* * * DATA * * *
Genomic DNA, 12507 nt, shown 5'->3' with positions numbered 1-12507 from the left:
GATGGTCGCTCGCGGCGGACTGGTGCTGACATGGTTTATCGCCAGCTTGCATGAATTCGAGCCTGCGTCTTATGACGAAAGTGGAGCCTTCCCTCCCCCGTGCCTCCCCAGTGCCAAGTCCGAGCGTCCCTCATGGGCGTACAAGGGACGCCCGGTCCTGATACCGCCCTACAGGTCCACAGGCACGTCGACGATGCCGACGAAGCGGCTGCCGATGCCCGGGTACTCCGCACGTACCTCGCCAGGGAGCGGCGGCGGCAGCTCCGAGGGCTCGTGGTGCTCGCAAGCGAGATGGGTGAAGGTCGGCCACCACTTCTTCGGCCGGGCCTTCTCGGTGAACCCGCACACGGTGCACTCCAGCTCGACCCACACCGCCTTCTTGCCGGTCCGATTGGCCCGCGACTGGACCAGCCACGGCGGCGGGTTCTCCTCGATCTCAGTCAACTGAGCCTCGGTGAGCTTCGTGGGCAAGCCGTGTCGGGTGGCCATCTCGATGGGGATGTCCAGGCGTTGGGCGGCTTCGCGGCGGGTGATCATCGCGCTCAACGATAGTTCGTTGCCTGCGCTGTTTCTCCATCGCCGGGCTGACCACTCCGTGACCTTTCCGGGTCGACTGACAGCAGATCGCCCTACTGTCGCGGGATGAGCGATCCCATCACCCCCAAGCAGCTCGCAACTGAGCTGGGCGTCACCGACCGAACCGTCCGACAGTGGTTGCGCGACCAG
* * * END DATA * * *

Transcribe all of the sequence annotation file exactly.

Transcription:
Genomic DNA, 12507 nt, shown 5'->3' with positions numbered 1-12507 from the left:
GATGGTCGCTCGCGGCGGACTGGTGCTGACATGGTTTATCGCCAGCTTGCATGAATTCGAGCCTGCGTCTTATGACGAAAGTGGAGCCTTCCCTCCCCCGTGCCTCCCCAGTGCCAAGTCCGAGCGTCCCTCATGGGCGTACAAGGGACGCCCGGTCCTGATACCGCCCTACAGGTCCACAGGCACGTCGACGATGCCGACGAAGCGGCTGCCGATGCCCGGGTACTCCGCACGTACCTCGCCAGGGAGCGGCGGCGGCAGCTCCGAGGGCTCGTGGTGCTCGCAAGCGAGATGGGTGAAGGTCGGCCACCACTTCTTCGGCCGGGCCTTCTCGGTGAACCCGCACACGGTGCACTCCAGCTCGACCCACACCGCCTTCTTGCCGGTCCGATTGGCCCGCGACTGGACCAGCCACGGCGGCGGGTTCTCCTCGATCTCAGTCAACTGAGCCTCGGTGAGCTTCGTGGGCAAGCCGTGTCGGGTGGCCATCTCGATGGGGATGTCCAGGCGTTGGGCGGCTTCGCGGCGGGTGATCATCGCGCTCAACGATAGTTCGTTGCCTGCGCTGTTTCTCCATCGCCGGGCTGACCACTCCGTGACCTTTCCGGGTCGACTGACAGCAGATCGCCCTACTGTCGCGGGATGAGCGATCCCATCACCCCCAAGCAGCTCGCAACTGAGCTGGGCGTCACCGACCGAACCGTCCGACAGTGGTTGCGCGACCAG